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Stars: Aaron Taylor-Johnson, C J Adams, Ken Watanabe, Bryan Cranston, Elizabeth Olsen, Carson Bolde, Sally Hawkins, Juliette Binoche, David Strathairn, Richard J. Jones, Victor Rasuk
Director: Gareth Edwards
The monstrous star of some 28 movies was born in Japan in 1954, the same year that saw the birth of such cinema celebrities as Jackie Chan, John Travolta, James Cameron, Denzel Washington and Kathleen Turner, as well as a constellation of briefly flickering then forgotten screen fodder.
Then, like so many movie stars (Spangler Arlington Brough became Robert Taylor and Maurice Micklewhite was reborn as Michael Caine) Gojira changed his name to Godzilla and found international fame by taking on other monsters, King Kong, Mothra, King Ghidora and Mecha-Godzilla among them.
Now he’s back and bigger than ever, trampling memories of Roland Emmerich’s 1997 misfire into the ground, thanks to its mega-million dollar budget well spent on super special effects that make Godzilla and his would-be monster nemesis the giant metallic-looking praying mantis style creature known as ‘M.U.T.O. aka Massive Unidentified Terrestrial Organism” scarily realistic and rather more convincing than the human actors who decorate the story.
Gareth Edwards, who had a surprise hit of the minimal (to say the least) budget success Monsters, justifies his choice as director of this epic, employing movie magic to major effect, moving the story (scripted by Max Borenstein from a story by David Callaham) fast and furiously.
What Godzilla most needed was action and spectacle seasoned with suspense and Edwards delivers these in spades.
The story also involves humans, of course, kicking off with a nifty blend of newsreel footage and staged sequences to establish Godzilla’s background as a product of nuclear war. We then segue to the Philippines where scientists Ken Watanabe and Sally Hawkins investigate unexpected radiation and something monstrous “Something came out of it” underground. Fast-forward to Tokyo and scientist Bryan Cranston - in an unbecoming wig - who works in a nuclear plant, believes something sinister is happening when tremors start occurring and then loses his wife Juliette Binoche (“This wasn’t just a reactor meltdown!”) in a disastrous accident that destroys the plant. Fast-forward again and Cranston and Binoche’s son Aaron Taylor-Johnson is all grown up, married to Elizabeth Olsen and, as an army bomb disposal expert, ready to fight Godzilla when the occasion arises..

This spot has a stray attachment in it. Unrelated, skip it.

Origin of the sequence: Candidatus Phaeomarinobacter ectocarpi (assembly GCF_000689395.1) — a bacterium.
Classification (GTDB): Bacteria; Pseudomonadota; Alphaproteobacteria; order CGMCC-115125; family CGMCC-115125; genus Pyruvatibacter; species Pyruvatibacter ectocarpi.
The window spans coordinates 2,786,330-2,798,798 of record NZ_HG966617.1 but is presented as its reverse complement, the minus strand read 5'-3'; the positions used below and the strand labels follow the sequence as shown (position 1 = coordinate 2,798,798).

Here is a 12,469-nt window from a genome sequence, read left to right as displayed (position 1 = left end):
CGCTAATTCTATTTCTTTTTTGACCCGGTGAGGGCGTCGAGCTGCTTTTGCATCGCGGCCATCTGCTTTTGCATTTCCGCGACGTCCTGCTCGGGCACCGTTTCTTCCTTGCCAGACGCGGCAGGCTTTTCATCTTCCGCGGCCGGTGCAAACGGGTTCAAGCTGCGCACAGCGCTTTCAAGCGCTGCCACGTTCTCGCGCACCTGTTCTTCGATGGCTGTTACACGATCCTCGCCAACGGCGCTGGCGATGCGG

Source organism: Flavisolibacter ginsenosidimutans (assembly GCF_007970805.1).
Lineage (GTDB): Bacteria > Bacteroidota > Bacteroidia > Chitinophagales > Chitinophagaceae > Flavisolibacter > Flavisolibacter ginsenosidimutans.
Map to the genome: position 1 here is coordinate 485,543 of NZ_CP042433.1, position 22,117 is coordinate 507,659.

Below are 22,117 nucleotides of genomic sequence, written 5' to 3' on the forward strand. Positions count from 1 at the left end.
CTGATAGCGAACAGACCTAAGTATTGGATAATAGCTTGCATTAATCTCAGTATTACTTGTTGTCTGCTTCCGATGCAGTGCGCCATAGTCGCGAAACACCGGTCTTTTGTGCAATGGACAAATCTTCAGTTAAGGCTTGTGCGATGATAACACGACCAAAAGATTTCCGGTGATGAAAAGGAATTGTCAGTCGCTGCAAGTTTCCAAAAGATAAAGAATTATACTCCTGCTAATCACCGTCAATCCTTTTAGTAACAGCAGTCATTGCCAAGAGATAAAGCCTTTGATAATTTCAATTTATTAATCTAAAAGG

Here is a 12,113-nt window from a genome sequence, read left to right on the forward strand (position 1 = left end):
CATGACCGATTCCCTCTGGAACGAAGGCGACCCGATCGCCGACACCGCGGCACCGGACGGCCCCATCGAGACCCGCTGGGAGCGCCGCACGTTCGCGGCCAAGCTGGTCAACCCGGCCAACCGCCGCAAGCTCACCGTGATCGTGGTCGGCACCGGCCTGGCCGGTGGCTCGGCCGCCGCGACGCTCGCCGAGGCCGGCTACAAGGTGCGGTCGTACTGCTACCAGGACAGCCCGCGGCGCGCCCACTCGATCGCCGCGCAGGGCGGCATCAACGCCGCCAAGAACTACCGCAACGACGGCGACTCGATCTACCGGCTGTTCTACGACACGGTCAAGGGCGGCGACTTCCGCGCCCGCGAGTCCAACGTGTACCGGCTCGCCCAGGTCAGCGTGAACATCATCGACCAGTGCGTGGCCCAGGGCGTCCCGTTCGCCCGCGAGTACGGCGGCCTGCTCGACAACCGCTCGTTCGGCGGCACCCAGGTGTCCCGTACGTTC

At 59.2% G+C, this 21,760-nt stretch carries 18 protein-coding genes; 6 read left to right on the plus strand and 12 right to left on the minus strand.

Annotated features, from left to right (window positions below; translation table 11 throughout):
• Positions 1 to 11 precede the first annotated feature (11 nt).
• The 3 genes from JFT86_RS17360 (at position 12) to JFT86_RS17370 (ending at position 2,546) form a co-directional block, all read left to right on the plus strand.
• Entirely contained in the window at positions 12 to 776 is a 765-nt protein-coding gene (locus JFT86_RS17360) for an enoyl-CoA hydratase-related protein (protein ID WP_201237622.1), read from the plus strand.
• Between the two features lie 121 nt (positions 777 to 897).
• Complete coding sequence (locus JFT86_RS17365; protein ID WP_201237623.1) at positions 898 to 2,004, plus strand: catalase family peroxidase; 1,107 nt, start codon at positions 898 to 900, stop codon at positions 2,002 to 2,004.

Which it does, often, noisily (there’s enough of Alexandre Desplat’s loud score to populate several sequels) and excitingly as Honolulu falls victim to monstrous mayhem and, most memorably (erasing memories of Ray Harryhousan’s legendary six-armed – the budget couldn’t rise to the normal eight – octopus that brought down the Golden Gate Bridge in 1955’s It Came From the Beneath the Sea) giving the Golden Gate Bridge a memorably destructive kicking.
Godzilla’s climactic battle against M.U.T.O. is the highlight of a genre movie that hits all the right places without sagging under the weight of its budget and expectations.
And praise, too, is due to Seamus McGarvey's superb 3D cinematography and Bob Ducsay's editing which ensures the film will still work very well indeed in 2D.
The mere human actors don’t disgrace themselves. But they’re simply non-special effects-generated characters designed to drive the story which firmly belongs to the beasts.
USA/Japan 2014. UK Distributor: Warner. Colour.
123 minutes. Widescreen. UK certificate: 12A.
Guidance ratings (out of 3): Sex/nudity 0, Violence/Horror 2, Drugs 0, Swearing 0.
Review date: 13 May 2014